- The Washington Times - Monday, September 13, 2021

A Justice Department program launched during the Trump administration targeting Chinese illicit technology theft is under fire from a group of Stanford University academics.

The group of 77 Stanford professors stated in an open letter to Attorney General Merrick Garland that the program known as the China Initiative is fueling academic bias and the unjust targeting of Asian American researchers.

While acknowledging the need to protect information for U.S. national security, “we believe, however, that the China Initiative has deviated significantly from its claimed mission: it is harming the United States’ research and technology competitiveness and it is fueling biases that, in turn, raise concerns about racial profiling,” the Sept. 8 letter states.

“We strongly urge you to terminate the China Initiative and develop an alternative response to the challenges posed by our relations with the People’s Republic of China, one that avoids racial profiling and discouraging beneficial and important collaborations and influx of talented personnel,” the letter adds.

The Justice Department program has resulted in scores of prosecutions of U.S. researchers as well as Chinese nationals and some intelligence officers, many of whom were linked to a Beijing program called “Thousand Talents.” The program targeted university professors and sought to channel their expertise and technological advances to assist China‘s domestic development.

The China Initiative began about three years ago and has continued under the Biden administration, although the number of arrests and prosecutions under the program has decreased in recent months. A Chinese national in Boston last week was sentenced to two years in prison for illegally exporting more than $100,000 in U.S. goods to a Chinese military university.

Qin Shuren, 44, pleaded guilty to the illegal export charges in April related to illicit transfer of restricted drone technology for both aerial and underwater vehicles, and for missiles, prosecutors said. The restricted goods included side-scanning sonar systems, unmanned underwater vehicles, unmanned surface vehicles, robotic boats and hydrophones. Some were sent to a People’s Liberation Army unit.

The Justice Department said in a statement that Qin engaged in illegal exports to the Northwestern Polytechnical University, “a Chinese military university that is heavily involved in military research and works closely with the People’s Liberation Army (PLA) on the advancement of its military capabilities.”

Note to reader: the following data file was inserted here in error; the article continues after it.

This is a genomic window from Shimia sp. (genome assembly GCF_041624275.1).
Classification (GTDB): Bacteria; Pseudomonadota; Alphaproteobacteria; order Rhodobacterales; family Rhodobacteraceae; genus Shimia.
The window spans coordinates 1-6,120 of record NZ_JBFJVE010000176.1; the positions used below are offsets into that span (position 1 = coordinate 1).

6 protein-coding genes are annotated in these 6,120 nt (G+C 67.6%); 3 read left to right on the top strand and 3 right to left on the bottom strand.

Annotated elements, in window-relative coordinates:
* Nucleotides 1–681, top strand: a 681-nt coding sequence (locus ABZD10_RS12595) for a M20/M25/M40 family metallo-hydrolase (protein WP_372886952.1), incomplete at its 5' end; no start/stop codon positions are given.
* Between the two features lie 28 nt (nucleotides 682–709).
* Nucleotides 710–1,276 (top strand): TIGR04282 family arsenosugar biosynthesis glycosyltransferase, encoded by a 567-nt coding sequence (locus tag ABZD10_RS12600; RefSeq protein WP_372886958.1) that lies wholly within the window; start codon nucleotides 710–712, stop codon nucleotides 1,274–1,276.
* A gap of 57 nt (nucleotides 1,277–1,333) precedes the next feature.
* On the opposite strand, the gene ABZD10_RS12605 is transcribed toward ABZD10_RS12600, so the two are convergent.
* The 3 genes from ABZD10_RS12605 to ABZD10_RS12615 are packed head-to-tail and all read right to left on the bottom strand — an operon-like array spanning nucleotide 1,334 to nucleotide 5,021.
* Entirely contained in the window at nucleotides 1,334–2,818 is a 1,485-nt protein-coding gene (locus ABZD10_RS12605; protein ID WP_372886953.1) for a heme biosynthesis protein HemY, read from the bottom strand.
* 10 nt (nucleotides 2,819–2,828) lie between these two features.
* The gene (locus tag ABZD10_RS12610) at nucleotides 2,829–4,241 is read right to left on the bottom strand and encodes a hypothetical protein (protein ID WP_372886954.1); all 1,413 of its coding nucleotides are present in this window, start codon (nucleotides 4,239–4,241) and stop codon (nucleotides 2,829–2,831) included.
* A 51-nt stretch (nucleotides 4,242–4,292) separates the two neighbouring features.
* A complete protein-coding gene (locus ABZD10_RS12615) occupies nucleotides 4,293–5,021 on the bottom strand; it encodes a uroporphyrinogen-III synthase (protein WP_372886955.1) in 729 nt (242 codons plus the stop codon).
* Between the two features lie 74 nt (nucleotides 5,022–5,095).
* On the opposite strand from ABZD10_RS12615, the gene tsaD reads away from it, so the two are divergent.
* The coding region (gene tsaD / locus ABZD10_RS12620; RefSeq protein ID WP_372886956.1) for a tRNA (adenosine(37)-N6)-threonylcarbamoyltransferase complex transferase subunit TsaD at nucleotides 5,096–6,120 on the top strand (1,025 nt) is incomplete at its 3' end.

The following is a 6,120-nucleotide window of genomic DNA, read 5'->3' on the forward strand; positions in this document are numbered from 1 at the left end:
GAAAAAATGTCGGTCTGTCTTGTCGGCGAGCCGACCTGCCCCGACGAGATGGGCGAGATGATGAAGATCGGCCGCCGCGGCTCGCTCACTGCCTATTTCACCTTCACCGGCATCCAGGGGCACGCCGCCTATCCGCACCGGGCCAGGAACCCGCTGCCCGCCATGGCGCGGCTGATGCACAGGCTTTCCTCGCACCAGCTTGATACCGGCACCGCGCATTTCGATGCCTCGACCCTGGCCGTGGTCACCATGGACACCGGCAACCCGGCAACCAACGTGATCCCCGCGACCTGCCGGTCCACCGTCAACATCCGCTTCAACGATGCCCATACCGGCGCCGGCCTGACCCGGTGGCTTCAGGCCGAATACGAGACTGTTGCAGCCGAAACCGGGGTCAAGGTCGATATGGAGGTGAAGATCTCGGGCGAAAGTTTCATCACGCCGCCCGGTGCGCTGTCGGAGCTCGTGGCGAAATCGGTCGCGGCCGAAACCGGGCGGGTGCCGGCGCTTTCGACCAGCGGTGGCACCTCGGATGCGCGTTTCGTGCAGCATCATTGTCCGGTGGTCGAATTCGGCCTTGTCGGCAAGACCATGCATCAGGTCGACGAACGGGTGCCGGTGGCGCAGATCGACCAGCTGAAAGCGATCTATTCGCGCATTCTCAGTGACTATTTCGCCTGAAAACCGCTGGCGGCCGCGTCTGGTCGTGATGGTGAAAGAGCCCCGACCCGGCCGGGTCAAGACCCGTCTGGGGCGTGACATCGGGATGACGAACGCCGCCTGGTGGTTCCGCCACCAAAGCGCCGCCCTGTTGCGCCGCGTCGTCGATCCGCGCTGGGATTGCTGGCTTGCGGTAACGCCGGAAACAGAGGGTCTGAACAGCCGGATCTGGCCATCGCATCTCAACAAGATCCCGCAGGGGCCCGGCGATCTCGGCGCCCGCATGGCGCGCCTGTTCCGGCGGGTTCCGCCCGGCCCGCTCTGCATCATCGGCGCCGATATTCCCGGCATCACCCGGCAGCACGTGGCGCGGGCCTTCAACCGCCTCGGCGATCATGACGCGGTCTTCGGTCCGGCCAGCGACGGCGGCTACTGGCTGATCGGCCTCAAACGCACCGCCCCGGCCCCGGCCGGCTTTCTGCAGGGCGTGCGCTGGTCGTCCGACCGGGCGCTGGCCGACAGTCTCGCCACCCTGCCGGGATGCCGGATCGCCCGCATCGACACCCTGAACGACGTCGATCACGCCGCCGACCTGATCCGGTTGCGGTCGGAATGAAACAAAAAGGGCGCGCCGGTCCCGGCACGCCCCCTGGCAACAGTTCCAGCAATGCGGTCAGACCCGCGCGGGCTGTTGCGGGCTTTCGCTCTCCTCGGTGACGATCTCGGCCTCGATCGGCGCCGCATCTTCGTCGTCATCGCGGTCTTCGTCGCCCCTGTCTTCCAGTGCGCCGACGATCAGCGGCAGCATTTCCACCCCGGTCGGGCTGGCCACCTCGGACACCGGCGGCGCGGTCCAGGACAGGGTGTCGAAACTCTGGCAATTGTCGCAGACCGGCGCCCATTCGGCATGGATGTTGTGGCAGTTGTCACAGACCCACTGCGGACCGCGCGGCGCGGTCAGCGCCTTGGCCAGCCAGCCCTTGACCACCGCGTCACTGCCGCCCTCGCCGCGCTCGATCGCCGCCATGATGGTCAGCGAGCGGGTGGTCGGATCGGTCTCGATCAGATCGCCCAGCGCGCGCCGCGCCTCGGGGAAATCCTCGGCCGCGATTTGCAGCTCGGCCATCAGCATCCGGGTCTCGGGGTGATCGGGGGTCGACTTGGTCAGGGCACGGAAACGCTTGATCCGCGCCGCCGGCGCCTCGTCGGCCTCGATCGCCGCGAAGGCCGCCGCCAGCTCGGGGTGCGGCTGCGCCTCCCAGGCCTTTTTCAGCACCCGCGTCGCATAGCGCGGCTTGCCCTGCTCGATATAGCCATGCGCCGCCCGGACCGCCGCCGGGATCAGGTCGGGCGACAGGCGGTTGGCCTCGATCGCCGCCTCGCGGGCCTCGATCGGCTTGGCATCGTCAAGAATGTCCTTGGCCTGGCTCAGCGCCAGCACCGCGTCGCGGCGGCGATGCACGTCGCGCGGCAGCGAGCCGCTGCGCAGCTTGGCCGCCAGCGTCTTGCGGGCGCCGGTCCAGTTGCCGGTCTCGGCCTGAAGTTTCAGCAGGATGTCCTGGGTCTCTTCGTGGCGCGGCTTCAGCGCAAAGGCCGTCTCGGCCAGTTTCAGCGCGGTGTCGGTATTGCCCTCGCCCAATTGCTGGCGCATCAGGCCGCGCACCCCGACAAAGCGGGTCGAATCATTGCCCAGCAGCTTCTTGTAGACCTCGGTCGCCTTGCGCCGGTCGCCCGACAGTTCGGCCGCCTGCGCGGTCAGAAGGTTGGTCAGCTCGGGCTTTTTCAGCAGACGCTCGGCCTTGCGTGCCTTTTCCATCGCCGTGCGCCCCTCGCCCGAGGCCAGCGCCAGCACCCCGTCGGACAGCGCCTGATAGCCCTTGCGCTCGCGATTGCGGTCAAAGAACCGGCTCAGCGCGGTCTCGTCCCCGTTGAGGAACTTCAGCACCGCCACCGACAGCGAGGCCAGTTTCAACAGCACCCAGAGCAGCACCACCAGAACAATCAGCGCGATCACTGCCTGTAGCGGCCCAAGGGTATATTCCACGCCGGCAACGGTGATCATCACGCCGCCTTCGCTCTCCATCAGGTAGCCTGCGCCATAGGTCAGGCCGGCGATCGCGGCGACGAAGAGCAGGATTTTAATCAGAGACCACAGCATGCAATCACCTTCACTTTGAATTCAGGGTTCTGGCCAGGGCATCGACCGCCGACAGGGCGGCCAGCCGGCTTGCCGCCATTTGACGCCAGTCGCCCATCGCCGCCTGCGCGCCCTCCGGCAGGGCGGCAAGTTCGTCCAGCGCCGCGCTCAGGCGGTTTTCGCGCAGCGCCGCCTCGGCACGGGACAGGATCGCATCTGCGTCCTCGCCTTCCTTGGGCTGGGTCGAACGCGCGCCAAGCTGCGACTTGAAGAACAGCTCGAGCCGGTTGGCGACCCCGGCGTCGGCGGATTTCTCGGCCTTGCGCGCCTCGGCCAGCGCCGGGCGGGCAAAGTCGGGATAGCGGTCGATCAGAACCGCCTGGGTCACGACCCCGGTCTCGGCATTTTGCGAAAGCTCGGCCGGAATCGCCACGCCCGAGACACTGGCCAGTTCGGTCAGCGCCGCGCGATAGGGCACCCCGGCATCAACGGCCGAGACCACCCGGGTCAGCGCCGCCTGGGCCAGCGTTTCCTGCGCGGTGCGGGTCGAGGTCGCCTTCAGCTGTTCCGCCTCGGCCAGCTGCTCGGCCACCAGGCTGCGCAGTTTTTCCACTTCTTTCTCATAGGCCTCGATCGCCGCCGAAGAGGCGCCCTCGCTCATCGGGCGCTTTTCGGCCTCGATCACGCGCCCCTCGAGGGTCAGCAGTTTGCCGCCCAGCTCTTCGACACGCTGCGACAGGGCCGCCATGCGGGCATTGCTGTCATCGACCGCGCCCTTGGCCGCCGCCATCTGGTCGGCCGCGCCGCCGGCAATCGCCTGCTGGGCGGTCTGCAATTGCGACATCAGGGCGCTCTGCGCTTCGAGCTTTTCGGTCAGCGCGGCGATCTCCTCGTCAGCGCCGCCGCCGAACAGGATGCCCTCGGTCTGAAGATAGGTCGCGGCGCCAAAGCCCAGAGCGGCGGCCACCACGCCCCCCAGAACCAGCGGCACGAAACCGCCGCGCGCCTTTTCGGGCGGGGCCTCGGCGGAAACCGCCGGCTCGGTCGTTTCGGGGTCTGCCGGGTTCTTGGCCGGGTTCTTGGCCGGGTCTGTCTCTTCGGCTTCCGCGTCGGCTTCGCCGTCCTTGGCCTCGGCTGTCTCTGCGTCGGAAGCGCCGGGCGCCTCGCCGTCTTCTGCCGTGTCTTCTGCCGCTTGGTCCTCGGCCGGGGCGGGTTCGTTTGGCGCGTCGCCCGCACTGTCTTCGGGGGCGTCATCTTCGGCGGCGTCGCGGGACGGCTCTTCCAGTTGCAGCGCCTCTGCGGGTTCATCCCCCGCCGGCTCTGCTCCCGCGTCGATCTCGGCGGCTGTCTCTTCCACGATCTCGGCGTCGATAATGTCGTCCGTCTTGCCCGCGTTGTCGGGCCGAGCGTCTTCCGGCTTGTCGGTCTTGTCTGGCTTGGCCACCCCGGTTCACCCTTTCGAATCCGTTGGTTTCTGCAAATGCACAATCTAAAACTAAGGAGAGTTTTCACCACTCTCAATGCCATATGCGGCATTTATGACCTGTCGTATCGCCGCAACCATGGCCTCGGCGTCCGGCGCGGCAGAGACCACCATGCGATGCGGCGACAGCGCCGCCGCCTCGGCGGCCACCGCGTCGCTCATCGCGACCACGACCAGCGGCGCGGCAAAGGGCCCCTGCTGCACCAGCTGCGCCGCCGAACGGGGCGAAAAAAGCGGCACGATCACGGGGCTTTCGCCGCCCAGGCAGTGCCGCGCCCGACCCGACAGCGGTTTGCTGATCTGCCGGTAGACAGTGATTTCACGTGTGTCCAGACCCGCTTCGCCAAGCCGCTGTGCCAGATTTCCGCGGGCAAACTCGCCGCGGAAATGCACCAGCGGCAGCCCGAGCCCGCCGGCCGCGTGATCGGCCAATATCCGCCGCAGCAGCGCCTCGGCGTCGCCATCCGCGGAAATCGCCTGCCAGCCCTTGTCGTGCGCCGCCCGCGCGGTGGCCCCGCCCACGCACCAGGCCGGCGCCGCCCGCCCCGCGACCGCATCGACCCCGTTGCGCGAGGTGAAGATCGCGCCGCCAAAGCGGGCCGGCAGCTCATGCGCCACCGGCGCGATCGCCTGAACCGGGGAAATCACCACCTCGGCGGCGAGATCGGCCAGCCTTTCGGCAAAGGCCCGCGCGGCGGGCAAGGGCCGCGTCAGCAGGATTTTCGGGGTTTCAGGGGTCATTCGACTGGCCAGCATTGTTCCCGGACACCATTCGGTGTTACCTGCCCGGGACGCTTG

In another China Initiative case, a federal judge in Tennessee last week threw out the case against a professor at the University of Tennessee in Knoxville, Anming Hu, who had been charged with hiding ties to China’s government in applying for research grants to work on a NASA project. Mr. Hu’s trial ended in a mistrial in June when jurors were unable to reach a verdict and prosecutors said they were planning to retry the case when the court stopped the suit.

Testimony in Mr. Hu’s trial included government agents who said Mr. Hu worked at the Beijing University of Technology at the same time he work at the Tennessee university.

The Stanford letter stated that the China Initiative unfairly targeted “researchers of Chinese origin.”

“Publicly available information indicates that investigations are often triggered not by any evidence of wrongdoing, but just because of a researcher’s connections with China,” the letter states. “Moreover racial profiling — even when undertaken in pursuit of justice — is both inconsistent with U.S. law and with the principles underlying our society.”

U.S. counterintelligence officials have said China in the past targeted Chinese-Americans in both technology acquisition and spy recruitment programs.

The Stanford letter asserted that university researchers have been targeted for investigation “only because of their personal or professional connections with China.”

The letter signers also said most China Initiative cases were not related to scientific espionage or intellectual property theft. I  Instead, the charges mainly involved misconduct such as the failure to disclose foreign funding.

Notable among the signers of the letter is Thomas Fingar, a former deputy director of national intelligence for analysis, now with a Stanford think tank. Mr. Fingar was known for his pro-China views while in the U.S. intelligence community and as assistant secretary of state for intelligence from 2004 to 2005.

Most of the signers are part of Stanford’s science and technology programs, and many are Chinese-American.

• Bill Gertz can be reached at bgertz@washingtontimes.com.

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